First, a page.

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Tuesday, January 17, 2017

Crazy words!!!!

Can't resist posting this sexy cover, even if you might have seen it before. I love clipped beards and mustaches. Sexy eyes don't hurt either.

But this column today is for lexophiles. Which probably means all of you who take the time to read our blogs. Here's a bunch of puns for those of us who like to play with words.

1. Venison for dinner again?  Oh deer!

2.  How does Moses make tea? Hebrews it.

3.  England has no kidney bank, but it does have a Liverpool.

4.  I tried to catch some fog, but I mist.

5.  They told me I had type-A blood but it was a typo.

6.  I changed by Ipods name to Titanic. It's syncing now.

7,  Jokes about German sausage are the wurst.

8.  I know a guy who is addicted to brake fluid, but he says he can stop any time.

9.  I stayed up all night to see where the sun went, and then it dawned on me.

10. The girl said she recognized me from the vegetarian club, but I'd never met herbivore.

11. When chemists die, they barium.

12,  I'm reading a book about anti-gravity. I just can't put it down.

13.  I did a theatrical performance about puns.  It was a play on words.

14. Why were the Indians here first? They had reservations.

These are so bad, they're good! As usual I'd love to know which one appeals to you the most. I think I'd vote for 12, but it's a hard choice.  Do comment and tell me which one you like!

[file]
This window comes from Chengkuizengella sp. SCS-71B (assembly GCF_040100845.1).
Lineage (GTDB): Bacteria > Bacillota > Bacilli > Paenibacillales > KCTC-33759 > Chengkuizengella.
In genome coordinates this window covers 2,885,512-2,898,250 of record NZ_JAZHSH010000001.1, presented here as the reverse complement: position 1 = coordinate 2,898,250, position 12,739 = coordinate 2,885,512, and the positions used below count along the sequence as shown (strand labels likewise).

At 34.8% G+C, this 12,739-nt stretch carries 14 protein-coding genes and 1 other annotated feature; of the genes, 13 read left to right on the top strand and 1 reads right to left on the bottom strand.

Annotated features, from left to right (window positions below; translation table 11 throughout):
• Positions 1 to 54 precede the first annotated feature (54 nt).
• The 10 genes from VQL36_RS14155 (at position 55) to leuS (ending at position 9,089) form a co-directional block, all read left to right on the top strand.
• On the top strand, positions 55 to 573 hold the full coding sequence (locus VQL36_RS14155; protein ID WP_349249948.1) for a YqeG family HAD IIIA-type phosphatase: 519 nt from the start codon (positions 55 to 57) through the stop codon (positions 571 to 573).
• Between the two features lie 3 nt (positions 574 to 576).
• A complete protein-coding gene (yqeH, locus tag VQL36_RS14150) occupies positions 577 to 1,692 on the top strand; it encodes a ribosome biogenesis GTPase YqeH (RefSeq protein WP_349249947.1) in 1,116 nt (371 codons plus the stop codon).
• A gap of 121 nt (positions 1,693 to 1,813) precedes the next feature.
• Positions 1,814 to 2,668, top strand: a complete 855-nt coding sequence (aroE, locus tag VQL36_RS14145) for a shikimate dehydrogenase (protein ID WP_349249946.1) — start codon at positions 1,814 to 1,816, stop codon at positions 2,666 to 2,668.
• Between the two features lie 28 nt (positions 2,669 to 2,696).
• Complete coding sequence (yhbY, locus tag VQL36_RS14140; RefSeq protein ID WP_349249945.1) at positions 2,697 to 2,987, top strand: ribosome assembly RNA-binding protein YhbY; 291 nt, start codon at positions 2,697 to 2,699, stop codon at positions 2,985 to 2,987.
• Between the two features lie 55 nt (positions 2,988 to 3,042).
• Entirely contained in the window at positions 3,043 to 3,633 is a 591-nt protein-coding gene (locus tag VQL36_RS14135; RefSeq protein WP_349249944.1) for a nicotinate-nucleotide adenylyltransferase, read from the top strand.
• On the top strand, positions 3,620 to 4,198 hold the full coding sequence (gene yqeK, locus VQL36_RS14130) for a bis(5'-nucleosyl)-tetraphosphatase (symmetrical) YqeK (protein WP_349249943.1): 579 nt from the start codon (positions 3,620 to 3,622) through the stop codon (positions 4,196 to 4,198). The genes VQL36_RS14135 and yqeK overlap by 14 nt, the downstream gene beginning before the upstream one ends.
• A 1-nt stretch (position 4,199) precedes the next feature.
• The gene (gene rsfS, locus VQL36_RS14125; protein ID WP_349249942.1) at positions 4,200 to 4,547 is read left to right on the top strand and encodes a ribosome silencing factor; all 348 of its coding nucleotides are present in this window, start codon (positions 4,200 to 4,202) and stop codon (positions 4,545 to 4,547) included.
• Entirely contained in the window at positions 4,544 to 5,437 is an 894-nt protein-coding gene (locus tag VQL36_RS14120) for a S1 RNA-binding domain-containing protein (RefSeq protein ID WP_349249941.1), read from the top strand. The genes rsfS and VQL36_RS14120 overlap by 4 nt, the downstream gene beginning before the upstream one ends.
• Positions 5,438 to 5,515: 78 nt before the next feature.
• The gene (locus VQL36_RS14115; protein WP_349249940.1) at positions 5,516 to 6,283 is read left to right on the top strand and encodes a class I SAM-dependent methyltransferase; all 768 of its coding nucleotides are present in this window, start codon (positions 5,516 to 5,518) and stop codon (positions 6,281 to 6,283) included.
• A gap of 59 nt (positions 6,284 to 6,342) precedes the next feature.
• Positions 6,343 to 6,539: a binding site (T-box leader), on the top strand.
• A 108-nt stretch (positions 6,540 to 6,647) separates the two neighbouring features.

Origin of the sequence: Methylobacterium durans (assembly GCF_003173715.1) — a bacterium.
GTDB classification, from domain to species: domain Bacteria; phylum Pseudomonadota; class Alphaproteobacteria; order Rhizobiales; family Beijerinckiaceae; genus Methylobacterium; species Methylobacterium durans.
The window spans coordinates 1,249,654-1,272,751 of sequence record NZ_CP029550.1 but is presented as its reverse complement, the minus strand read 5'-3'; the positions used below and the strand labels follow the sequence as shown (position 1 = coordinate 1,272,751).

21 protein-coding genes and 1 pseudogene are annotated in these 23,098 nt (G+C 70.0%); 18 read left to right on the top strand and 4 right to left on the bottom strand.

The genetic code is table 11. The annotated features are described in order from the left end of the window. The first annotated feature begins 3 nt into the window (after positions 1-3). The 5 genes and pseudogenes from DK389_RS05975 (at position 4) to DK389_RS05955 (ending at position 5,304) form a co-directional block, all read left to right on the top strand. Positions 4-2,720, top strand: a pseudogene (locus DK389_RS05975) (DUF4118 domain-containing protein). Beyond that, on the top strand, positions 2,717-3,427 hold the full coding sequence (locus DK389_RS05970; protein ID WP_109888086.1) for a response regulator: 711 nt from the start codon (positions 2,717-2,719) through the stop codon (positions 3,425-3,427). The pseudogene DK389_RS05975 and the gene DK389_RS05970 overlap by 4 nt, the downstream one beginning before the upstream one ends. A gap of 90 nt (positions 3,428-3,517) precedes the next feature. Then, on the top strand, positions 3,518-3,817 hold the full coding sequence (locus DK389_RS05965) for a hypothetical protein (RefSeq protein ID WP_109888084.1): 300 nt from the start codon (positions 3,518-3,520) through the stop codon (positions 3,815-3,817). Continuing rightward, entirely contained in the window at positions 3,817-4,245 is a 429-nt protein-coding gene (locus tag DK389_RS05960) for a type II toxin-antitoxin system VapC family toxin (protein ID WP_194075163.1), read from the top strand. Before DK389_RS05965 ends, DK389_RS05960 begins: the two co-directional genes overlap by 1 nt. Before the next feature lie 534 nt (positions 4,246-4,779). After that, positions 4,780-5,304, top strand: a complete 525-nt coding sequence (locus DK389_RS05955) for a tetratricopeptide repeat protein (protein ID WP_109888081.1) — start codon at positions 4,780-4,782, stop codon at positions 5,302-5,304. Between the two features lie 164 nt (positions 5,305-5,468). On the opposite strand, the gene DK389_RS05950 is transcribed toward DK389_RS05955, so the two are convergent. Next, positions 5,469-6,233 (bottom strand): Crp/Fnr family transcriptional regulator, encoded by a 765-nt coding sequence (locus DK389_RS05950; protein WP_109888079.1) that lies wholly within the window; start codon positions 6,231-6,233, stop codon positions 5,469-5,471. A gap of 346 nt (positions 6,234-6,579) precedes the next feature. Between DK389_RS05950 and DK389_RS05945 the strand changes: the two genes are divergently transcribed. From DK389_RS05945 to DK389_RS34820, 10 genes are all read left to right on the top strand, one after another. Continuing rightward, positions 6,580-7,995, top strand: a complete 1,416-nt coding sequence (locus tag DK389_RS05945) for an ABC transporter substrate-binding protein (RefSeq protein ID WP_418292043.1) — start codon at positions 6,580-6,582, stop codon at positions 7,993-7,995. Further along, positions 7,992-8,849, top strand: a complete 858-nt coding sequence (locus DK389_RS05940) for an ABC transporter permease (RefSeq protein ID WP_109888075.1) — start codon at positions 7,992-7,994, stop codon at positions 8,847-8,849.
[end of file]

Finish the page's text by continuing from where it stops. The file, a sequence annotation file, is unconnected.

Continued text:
MuseItUp is bringing out all my books now and Victoria's Visions is the latest. It's a gripping book with two love stories, so it was very interesting to weave it all together.

Til next time.

Sunday, January 15, 2017

SPY GAME IS BACK! by Suz deMello (#cyberspy #newadult #cybersecurity #RomSuspense)

I've mentioned before that one of the joys of digital publishing is that we authors can re-edit and re-release reverted works. Spy Game is one of these old friends. Originally written in 2001, it first was given life by Five Star, a reputable publisher of hard-cover novels for the library market. They gave it a fantastic cover:

The teal was a bad idea--
I've noticed that bright covers sell better.
But the graphic is very cute.

And it got GREAT reviews. One of the cooler aspects of publishing with Five Star was, although they were a very small publisher, they had a reputation for putting out good work, so reviewers like Kirkus and Publisher's Weekly covered them. Here's what PW said about Spy Game: